It’s a big swing, but what keeps the reader grounded, rather than afloat in the rush […]Read the rest of this review »

Review

Like Never and Always

Posted: September 10, 2019 by Jane Funk in Books We Like...and Hate Meta: Ann Aguirre, Fantasy, Young Adult
Like Never and Always

Grounded by a sympathetic narrator, Ann Aguirre’s LIKE NEVER AND ALWAYS (Amazon) is a largely successful exploration of identity–with a supernatural twist… and plenty of kissing.

Liv and Morgan are best friends, and have been since they were in elementary school together. Morgan is flawlessly, effortlessly cool. She’s fashionable, arty, and very wealthy. Liv is a little more down to earth, with an interest in science and a loving family.

When Liv is thrown from a car after a tragic accident while driving with Morgan and their boyfriends (who are brothers!), she wakes up to find that her soul is stuck in Morgan’s body.
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Review

Shadowblade

Posted: September 6, 2019 by Jane Funk in Books We Hate Meta: Anna Kashina, Fantasy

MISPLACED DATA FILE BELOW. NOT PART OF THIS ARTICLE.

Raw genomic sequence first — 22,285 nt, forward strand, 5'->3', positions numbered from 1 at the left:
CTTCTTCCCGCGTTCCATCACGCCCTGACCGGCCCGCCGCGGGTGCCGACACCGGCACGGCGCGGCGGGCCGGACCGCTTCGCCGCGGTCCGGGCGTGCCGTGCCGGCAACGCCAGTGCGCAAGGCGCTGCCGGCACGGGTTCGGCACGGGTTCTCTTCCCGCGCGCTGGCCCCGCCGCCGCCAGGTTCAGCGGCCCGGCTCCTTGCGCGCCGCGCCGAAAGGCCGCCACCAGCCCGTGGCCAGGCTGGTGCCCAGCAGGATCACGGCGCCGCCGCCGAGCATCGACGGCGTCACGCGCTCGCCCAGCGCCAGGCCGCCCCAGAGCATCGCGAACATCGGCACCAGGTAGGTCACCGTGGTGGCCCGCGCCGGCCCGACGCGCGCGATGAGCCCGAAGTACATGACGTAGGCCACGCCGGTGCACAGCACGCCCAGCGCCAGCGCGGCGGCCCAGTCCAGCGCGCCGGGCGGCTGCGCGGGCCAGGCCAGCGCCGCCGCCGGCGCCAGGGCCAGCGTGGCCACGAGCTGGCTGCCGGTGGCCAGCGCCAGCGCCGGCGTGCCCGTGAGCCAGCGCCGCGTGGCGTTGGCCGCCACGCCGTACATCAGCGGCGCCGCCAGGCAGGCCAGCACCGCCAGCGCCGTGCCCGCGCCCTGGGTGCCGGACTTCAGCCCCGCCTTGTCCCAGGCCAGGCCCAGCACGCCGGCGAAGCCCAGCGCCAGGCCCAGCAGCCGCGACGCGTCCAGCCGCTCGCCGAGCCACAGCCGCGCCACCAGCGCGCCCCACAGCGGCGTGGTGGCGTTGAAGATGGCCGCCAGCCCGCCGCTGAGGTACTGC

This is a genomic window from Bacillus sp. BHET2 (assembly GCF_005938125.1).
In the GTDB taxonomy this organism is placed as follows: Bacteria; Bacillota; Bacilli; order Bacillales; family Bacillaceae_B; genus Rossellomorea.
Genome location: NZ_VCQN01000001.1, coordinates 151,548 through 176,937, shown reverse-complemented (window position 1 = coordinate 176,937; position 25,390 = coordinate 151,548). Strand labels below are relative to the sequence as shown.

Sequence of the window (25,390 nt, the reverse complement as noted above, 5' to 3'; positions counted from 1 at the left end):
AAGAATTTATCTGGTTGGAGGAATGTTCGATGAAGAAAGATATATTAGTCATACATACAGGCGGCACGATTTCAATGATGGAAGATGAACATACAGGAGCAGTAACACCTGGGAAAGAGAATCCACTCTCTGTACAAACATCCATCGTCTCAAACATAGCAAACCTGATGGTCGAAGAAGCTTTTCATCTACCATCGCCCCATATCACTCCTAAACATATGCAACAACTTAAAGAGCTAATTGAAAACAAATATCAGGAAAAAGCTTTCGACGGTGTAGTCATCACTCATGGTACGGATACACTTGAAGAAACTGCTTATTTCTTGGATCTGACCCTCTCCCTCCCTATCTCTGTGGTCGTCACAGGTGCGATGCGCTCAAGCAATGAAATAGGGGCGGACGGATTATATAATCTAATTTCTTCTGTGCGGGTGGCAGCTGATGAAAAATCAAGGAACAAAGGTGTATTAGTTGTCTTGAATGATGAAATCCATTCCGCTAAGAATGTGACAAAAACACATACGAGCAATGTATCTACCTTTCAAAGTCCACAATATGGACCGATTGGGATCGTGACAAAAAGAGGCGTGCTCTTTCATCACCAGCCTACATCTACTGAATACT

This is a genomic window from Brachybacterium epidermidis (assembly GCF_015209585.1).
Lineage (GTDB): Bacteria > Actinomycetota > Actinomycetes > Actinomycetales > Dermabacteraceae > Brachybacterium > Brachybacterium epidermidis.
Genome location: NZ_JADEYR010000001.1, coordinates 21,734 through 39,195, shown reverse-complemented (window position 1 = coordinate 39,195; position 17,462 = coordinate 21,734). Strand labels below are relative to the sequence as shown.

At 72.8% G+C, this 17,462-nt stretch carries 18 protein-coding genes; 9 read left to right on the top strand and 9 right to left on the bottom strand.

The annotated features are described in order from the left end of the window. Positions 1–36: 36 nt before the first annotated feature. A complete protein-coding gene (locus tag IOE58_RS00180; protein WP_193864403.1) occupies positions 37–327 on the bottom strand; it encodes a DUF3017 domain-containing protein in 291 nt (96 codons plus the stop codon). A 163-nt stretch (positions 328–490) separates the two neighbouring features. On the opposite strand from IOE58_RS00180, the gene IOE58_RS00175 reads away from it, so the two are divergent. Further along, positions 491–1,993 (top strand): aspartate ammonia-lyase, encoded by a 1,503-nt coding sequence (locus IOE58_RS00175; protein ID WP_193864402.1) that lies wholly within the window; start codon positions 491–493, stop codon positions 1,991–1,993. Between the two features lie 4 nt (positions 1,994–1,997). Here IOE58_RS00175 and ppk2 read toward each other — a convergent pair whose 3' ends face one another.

Shadowblade

You can tell a lot about worldbuilding by the curse words.

I think this holds particularly true for the constructed swearwords, the ones that are supposed to give the reader a hint of ‘in-world’ flavor. A well constructed curse can be a great way to learn about societal taboos, religion, and character values.

Cursing is also a great way to show character: who swears the most? The least? The most creatively? In Anna Kashina’s SHADOWBLADE (Amazon) all the characters, regardless of class, race, or gender, all curse identically. “Dear Sel” is the invocation/epithet of choice about ninety percent of the time.

And I want to be clear here. I’m not saying that I need (or want) LOTS of cursing in a novel. But variety matters. It’s something I don’t notice until, like in SHADOWBLADE, someone says or thinks “Dear Sel” for the umpteenth time and it rings false, because it’s the only curse word I’ve seen for two hundred pages.